About the Museum
The Monastery of Barefoot Royals (Monasterio de las Descalzas Reales) is a franciscan convent, also known as Monasterio de Nuestra Señora la Consolación. It occupies the old palace where they resided Carlos I, Isabel of Portugal, and his daughter Juana. It was founded as a convent in 1557. The convent boasts an impressive collection of art and relics. Amongst its attractions are an array of marble sculptures, and works by Tiziano, Sánchez Coello and Luini. Other important collections are the tapestries woven in Brussels (were based on drawings by Rubens), and representing the Apotheosis of the Eucharist. The convent still houses a number of Franciscan nuns, living in an enclosed order as solitaries and devoting their lives to prayer and contemplation. The cloister is well known as the site of processions during Holy Week, especially on Good Friday, where the event is accompanied by music from the era when the convent was founded. The Monastery is the first of Central Madrid's royal monasteries.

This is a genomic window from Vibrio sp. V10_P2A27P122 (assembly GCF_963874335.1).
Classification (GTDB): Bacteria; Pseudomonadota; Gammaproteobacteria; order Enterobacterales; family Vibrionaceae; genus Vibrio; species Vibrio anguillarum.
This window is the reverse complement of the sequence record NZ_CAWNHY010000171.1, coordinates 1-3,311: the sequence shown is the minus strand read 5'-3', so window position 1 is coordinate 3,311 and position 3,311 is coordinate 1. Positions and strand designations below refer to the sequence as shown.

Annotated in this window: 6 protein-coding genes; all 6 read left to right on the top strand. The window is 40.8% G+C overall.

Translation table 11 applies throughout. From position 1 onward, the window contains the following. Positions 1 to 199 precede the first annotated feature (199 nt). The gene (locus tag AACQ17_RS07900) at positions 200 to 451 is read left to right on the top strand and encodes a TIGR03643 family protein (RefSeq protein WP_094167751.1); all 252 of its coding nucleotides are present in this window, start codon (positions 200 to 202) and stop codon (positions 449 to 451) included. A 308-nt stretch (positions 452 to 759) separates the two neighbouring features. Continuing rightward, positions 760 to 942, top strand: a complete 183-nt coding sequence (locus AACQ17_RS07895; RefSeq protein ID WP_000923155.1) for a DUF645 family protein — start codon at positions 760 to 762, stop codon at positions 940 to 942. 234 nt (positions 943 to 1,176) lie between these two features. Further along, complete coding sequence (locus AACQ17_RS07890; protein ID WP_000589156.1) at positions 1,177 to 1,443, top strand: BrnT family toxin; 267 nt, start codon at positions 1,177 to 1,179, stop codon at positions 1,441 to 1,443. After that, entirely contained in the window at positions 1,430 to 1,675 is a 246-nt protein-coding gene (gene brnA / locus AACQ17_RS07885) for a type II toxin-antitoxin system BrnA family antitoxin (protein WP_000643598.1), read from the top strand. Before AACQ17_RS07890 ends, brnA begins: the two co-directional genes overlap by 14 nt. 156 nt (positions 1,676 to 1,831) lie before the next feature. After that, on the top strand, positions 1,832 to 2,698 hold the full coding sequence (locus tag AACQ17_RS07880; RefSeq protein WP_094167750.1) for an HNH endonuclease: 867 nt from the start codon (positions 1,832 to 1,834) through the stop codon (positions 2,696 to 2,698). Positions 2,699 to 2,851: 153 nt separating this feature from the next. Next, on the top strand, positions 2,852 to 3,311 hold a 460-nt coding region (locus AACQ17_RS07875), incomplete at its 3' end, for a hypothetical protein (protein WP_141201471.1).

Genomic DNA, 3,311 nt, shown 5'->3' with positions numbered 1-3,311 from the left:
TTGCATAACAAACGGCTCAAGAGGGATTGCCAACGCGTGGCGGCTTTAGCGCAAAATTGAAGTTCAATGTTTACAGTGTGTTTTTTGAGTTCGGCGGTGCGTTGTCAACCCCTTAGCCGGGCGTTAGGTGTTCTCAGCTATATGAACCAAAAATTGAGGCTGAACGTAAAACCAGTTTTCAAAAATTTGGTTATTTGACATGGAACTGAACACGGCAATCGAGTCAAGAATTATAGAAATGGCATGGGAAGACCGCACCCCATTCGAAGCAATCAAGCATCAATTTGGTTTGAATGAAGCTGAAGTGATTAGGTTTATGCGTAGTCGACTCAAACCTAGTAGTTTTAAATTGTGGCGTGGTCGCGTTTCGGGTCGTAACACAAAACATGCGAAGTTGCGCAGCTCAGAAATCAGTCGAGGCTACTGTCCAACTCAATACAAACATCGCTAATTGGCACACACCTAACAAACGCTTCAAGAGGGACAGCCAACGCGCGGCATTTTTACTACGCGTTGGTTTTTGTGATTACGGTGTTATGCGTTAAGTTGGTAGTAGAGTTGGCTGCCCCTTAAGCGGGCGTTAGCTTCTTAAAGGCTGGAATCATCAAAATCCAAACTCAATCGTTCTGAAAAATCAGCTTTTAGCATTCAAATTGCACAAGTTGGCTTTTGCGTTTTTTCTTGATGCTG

(Photo: Wikimedia Commons: Luis García)